Five scenes are spotlighted in a picture-in-a-picture trick-shot analysis (also in the previous version) featuring pool great Mike Massey. It's not terribly illuminating or helpful stuff, but Massey's enthusiasm for the movie is kinda endearing.
The final leftover from the previous DVD is the 24-minute, 29-second The Hustler: The Inside Story, in which clips and interviews shape an overview of the many aspects of this classic.
Life in the Fast Lane: Fast Eddie Felson and the Search for Greatness (11:49) covers much the same ground as The Inside Story, albeit a tad less focused and with a smattering of new interviews. Much better is the 28-minute Milestones in Cinema History: The Hustler, an informative and entertaining entry. Swimming with Sharks: The Art of the Hustle (9:39) is a clever sidebar of a featurette, examining the fundamentals - origins, tricks of the trade, vocabulary -- of hustling pool. Newman fans have a treat in the Biography Channel's Paul Newman: Hollywood's Cool Hand (43:40), an exhaustive, clips-packed profile of the superstar.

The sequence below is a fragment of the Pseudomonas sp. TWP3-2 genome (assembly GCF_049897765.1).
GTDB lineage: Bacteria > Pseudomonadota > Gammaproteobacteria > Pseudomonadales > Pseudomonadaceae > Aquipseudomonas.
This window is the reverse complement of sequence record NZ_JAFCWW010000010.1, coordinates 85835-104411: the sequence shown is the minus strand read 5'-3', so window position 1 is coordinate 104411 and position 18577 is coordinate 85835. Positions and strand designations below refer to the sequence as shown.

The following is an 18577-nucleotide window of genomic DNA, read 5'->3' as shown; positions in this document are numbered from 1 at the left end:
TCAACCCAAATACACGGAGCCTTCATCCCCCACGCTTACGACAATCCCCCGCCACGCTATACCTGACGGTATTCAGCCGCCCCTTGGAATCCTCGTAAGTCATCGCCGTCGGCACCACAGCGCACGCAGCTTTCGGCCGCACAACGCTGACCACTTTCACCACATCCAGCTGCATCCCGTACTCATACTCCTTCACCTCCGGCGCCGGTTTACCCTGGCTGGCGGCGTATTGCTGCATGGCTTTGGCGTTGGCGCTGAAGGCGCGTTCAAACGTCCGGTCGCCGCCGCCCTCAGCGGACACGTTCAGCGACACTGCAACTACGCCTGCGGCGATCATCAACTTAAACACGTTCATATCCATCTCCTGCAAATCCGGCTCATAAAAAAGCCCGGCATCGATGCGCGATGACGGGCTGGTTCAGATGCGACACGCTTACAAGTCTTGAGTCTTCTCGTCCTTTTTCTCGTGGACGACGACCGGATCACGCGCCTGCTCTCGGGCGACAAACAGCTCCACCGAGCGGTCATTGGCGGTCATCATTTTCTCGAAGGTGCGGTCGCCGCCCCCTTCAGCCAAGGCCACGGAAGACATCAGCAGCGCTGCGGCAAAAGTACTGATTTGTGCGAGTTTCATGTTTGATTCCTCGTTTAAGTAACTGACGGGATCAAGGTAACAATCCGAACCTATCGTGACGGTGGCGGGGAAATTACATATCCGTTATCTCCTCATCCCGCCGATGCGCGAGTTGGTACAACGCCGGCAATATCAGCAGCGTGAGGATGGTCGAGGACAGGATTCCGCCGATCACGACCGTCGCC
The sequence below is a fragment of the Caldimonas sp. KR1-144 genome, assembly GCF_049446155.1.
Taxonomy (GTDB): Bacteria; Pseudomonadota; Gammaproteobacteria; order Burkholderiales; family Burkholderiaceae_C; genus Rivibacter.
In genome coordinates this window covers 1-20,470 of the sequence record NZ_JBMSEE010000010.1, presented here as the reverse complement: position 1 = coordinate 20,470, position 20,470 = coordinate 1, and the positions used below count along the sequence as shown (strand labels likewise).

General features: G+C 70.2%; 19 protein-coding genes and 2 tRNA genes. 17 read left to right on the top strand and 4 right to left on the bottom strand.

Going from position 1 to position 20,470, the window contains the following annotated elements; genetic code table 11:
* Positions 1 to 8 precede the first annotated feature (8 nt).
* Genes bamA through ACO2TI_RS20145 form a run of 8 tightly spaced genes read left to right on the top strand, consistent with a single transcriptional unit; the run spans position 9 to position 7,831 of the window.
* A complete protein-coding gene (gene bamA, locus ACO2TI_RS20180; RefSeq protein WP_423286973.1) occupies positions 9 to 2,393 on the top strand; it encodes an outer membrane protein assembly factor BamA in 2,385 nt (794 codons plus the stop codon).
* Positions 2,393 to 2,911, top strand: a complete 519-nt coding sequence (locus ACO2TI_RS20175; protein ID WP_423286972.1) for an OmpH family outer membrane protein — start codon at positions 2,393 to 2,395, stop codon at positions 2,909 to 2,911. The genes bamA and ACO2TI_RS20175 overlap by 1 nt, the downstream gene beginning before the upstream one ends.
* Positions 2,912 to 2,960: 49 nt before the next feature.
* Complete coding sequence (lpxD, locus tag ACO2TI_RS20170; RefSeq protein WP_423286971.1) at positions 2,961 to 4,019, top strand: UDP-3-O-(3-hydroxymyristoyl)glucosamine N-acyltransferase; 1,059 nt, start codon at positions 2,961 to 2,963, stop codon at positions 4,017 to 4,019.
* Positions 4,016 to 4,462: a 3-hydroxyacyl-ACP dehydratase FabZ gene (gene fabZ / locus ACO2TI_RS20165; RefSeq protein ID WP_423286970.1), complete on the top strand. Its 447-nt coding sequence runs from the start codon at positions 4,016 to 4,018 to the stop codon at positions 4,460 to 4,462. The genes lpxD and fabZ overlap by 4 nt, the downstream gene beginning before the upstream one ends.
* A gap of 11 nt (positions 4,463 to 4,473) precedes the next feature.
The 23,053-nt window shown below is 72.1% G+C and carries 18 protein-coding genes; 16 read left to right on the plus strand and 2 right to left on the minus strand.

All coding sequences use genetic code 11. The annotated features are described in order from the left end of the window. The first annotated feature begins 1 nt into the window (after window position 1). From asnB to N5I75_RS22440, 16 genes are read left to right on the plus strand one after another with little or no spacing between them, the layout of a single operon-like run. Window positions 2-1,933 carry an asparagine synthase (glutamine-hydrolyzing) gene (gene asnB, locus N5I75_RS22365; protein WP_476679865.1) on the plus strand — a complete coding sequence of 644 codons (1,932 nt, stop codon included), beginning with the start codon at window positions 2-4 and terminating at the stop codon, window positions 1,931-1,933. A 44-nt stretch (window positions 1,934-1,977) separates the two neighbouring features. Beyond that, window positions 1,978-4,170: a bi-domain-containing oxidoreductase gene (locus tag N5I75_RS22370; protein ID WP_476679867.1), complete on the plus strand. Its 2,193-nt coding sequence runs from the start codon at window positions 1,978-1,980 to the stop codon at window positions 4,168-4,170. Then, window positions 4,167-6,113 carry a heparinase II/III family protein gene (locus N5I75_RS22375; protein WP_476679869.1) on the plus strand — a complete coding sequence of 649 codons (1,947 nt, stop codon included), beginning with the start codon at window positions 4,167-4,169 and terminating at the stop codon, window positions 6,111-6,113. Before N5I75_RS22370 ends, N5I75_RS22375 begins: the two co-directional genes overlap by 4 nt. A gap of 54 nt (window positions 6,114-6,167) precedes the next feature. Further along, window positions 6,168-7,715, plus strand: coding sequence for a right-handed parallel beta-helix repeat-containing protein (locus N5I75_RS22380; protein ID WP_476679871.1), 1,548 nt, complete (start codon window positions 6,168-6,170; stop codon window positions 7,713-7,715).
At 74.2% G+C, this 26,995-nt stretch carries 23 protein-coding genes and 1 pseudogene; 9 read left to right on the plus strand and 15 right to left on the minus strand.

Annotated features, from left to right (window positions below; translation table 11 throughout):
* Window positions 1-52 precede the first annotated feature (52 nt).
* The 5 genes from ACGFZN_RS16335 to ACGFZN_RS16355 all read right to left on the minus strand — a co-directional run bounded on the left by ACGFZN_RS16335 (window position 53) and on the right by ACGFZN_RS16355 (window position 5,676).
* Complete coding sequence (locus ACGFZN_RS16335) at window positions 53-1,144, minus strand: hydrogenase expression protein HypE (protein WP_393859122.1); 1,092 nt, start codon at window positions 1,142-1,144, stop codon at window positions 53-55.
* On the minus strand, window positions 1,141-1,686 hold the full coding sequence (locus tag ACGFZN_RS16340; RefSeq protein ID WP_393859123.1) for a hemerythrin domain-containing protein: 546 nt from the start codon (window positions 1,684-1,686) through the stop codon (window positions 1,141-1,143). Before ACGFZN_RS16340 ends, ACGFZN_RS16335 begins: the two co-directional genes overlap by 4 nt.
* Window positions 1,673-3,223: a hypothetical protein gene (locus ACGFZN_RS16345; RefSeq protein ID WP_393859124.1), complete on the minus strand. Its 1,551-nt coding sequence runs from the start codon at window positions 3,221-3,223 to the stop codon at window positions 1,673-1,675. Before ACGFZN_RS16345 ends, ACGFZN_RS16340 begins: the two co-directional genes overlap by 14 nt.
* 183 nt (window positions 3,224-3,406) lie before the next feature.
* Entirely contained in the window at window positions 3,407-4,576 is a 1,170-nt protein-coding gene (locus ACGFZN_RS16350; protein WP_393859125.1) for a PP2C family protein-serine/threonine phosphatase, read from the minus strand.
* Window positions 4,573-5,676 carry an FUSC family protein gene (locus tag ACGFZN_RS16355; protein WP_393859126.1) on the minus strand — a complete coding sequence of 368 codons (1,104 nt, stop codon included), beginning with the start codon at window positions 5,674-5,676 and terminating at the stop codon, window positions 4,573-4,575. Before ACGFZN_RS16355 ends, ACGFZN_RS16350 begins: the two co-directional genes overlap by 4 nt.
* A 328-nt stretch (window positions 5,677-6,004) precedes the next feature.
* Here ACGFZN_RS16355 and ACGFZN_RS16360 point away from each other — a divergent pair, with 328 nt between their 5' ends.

How to Make the Shot features Mike Massey duplicating five of The Hustler's key shots. Other extras include a theatrical trailer (including one in Spanish), a still gallery and trailers for other Paul Newman movies: The Towering Inferno, Butch Cassidy and the Sundance Kid, Quintet, Hombre, The Long Hot Summer, From the Terrace, The Verdict and What a Way to Go!
One of the most remarkable aspects of The Hustler is how well it still holds up. Rossen's morality play is spare, tense and searing despite a running time north of two hours. The timeless movie is done right by this collector's edition, with a gorgeous print and a slew of supplemental materials that enhances the audience's appreciation. Nice shooting, Fox.